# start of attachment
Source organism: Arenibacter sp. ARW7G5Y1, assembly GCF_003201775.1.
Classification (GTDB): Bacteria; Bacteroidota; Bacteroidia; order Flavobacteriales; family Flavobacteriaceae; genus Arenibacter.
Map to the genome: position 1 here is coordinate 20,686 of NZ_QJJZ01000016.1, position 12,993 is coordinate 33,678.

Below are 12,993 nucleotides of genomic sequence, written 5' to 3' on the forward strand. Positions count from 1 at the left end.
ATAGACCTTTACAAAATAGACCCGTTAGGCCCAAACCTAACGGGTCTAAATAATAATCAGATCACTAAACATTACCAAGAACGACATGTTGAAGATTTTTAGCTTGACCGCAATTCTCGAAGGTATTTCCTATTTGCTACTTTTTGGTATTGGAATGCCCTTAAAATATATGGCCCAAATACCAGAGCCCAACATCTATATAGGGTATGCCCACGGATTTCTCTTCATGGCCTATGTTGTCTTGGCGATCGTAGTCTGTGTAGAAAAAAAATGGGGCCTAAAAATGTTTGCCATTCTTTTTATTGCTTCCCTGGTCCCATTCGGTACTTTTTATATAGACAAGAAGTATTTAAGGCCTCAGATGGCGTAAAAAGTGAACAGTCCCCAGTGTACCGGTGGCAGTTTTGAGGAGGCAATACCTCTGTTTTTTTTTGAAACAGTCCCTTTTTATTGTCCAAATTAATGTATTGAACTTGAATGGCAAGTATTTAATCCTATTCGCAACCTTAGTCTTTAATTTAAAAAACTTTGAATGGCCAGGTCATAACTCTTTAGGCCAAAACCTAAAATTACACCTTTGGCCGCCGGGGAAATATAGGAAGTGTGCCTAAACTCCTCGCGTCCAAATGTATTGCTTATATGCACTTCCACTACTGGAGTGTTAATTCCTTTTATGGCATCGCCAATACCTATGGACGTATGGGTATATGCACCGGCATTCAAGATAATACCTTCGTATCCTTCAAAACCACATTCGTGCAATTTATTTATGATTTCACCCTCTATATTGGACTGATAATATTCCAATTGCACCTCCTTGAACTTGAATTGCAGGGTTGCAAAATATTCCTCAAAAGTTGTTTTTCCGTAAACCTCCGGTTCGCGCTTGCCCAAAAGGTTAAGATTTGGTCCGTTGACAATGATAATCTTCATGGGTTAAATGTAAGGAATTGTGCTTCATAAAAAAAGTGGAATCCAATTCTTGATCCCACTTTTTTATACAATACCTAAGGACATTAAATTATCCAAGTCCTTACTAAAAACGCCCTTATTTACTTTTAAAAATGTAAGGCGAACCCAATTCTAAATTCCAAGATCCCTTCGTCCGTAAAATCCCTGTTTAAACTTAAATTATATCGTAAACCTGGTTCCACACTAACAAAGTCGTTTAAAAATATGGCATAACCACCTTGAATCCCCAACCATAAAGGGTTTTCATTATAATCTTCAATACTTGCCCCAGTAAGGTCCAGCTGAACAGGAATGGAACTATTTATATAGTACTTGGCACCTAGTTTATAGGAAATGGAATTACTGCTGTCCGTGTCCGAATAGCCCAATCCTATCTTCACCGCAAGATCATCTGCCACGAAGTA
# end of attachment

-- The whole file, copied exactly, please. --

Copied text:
Source organism: Arenibacter sp. ARW7G5Y1, assembly GCF_003201775.1.
Classification (GTDB): Bacteria; Bacteroidota; Bacteroidia; order Flavobacteriales; family Flavobacteriaceae; genus Arenibacter.
Map to the genome: position 1 here is coordinate 20,686 of NZ_QJJZ01000016.1, position 12,993 is coordinate 33,678.

Below are 12,993 nucleotides of genomic sequence, written 5' to 3' on the forward strand. Positions count from 1 at the left end.
ATAGACCTTTACAAAATAGACCCGTTAGGCCCAAACCTAACGGGTCTAAATAATAATCAGATCACTAAACATTACCAAGAACGACATGTTGAAGATTTTTAGCTTGACCGCAATTCTCGAAGGTATTTCCTATTTGCTACTTTTTGGTATTGGAATGCCCTTAAAATATATGGCCCAAATACCAGAGCCCAACATCTATATAGGGTATGCCCACGGATTTCTCTTCATGGCCTATGTTGTCTTGGCGATCGTAGTCTGTGTAGAAAAAAAATGGGGCCTAAAAATGTTTGCCATTCTTTTTATTGCTTCCCTGGTCCCATTCGGTACTTTTTATATAGACAAGAAGTATTTAAGGCCTCAGATGGCGTAAAAAGTGAACAGTCCCCAGTGTACCGGTGGCAGTTTTGAGGAGGCAATACCTCTGTTTTTTTTTGAAACAGTCCCTTTTTATTGTCCAAATTAATGTATTGAACTTGAATGGCAAGTATTTAATCCTATTCGCAACCTTAGTCTTTAATTTAAAAAACTTTGAATGGCCAGGTCATAACTCTTTAGGCCAAAACCTAAAATTACACCTTTGGCCGCCGGGGAAATATAGGAAGTGTGCCTAAACTCCTCGCGTCCAAATGTATTGCTTATATGCACTTCCACTACTGGAGTGTTAATTCCTTTTATGGCATCGCCAATACCTATGGACGTATGGGTATATGCACCGGCATTCAAGATAATACCTTCGTATCCTTCAAAACCACATTCGTGCAATTTATTTATGATTTCACCCTCTATATTGGACTGATAATATTCCAATTGCACCTCCTTGAACTTGAATTGCAGGGTTGCAAAATATTCCTCAAAAGTTGTTTTTCCGTAAACCTCCGGTTCGCGCTTGCCCAAAAGGTTAAGATTTGGTCCGTTGACAATGATAATCTTCATGGGTTAAATGTAAGGAATTGTGCTTCATAAAAAAAGTGGAATCCAATTCTTGATCCCACTTTTTTATACAATACCTAAGGACATTAAATTATCCAAGTCCTTACTAAAAACGCCCTTATTTACTTTTAAAAATGTAAGGCGAACCCAATTCTAAATTCCAAGATCCCTTCGTCCGTAAAATCCCTGTTTAAACTTAAATTATATCGTAAACCTGGTTCCACACTAACAAAGTCGTTTAAAAATATGGCATAACCACCTTGAATCCCCAACCATAAAGGGTTTTCATTATAATCTTCAATACTTGCCCCAGTAAGGTCCAGCTGAACAGGAATGGAACTATTTATATAGTACTTGGCACCTAGTTTATAGGAAATGGAATTACTGCTGTCCGTGTCCGAATAGCCCAATCCTATCTTCACCGCAAGATCATCTGCCACGAAGTA